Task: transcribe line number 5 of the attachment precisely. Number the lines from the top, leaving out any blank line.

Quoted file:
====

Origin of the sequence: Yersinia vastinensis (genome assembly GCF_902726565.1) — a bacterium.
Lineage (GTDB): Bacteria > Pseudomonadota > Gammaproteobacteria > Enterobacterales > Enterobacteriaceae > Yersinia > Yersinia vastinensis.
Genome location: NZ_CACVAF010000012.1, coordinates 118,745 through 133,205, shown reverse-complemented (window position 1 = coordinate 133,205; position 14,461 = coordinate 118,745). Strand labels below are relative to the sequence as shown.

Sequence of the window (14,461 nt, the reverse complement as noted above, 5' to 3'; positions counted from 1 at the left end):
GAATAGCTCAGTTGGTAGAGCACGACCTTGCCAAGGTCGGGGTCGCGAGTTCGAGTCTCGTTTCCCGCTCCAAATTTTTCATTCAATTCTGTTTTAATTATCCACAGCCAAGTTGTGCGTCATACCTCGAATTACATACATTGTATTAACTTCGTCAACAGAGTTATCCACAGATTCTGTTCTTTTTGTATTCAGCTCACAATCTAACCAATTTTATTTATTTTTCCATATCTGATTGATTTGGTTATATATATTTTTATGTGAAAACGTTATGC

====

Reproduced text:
GAATAGCTCAGTTGGTAGAGCACGACCTTGCCAAGGTCGGGGTCGCGAGTTCGAGTCTCGTTTCCCGCTCCAAATTTTTCATTCAATTCTGTTTTAATTATCCACAGCCAAGTTGTGCGTCATACCTCGAATTACATACATTGTATTAACTTCGTCAACAGAGTTATCCACAGATTCTGTTCTTTTTGTATTCAGCTCACAATCTAACCAATTTTATTTATTTTTCCATATCTGATTGATTTGGTTATATATATTTTTATGTGAAAACGTTATGC